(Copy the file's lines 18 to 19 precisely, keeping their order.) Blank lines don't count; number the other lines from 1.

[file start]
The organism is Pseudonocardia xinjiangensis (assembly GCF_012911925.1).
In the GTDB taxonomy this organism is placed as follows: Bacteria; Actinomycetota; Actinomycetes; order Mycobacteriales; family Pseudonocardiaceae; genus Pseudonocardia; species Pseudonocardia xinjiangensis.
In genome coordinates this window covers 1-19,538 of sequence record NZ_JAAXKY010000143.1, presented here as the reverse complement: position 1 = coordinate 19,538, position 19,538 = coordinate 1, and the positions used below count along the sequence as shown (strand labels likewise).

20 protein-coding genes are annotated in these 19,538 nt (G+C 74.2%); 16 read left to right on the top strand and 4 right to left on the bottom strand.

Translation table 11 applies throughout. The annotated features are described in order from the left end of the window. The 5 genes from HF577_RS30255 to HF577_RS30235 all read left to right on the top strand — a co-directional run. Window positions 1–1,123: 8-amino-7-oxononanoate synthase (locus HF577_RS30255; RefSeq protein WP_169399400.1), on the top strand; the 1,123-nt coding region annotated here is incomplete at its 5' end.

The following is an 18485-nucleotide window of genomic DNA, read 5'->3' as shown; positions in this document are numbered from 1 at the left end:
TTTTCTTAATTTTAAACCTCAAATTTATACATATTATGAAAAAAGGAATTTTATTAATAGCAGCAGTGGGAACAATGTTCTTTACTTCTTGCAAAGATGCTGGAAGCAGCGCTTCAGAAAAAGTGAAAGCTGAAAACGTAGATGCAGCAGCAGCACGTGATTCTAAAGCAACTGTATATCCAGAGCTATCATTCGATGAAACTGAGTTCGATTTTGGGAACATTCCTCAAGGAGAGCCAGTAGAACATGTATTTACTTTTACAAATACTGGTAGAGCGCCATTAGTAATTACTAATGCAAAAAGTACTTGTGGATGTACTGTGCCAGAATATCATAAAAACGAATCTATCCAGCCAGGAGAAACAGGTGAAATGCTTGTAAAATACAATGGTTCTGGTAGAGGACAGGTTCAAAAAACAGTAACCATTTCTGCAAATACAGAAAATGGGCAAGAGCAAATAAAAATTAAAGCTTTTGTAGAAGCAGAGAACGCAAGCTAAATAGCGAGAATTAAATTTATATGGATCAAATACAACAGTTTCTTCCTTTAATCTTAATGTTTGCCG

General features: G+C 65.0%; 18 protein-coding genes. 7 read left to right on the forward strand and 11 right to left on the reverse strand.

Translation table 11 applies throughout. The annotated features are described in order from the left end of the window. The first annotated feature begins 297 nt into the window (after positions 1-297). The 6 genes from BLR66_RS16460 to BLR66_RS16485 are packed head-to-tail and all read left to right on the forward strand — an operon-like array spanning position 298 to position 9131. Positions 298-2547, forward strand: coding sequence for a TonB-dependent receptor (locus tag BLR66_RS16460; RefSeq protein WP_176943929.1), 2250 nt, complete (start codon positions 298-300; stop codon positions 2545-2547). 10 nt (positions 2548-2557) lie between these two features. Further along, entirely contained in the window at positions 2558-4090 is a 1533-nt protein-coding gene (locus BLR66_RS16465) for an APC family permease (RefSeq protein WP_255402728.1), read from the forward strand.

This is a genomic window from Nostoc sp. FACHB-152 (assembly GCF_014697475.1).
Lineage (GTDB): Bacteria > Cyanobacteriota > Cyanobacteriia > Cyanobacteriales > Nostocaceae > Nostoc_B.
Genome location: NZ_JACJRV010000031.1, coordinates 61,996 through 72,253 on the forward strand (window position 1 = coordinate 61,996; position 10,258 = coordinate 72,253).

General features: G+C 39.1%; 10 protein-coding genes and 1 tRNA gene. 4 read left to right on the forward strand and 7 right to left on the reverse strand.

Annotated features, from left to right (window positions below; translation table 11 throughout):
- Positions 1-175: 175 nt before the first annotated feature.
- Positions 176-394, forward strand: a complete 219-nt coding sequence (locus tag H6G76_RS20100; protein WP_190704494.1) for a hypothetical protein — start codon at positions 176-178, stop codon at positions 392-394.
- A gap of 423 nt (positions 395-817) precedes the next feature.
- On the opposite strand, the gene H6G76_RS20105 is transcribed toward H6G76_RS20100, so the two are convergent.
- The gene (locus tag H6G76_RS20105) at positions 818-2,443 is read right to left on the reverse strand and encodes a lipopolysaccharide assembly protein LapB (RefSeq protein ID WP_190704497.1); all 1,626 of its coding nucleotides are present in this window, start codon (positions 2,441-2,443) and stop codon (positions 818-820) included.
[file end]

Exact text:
- On the opposite strand, the gene H6G76_RS20105 is transcribed toward H6G76_RS20100, so the two are convergent.
- The gene (locus tag H6G76_RS20105) at positions 818-2,443 is read right to left on the reverse strand and encodes a lipopolysaccharide assembly protein LapB (RefSeq protein ID WP_190704497.1); all 1,626 of its coding nucleotides are present in this window, start codon (positions 2,441-2,443) and stop codon (positions 818-820) included.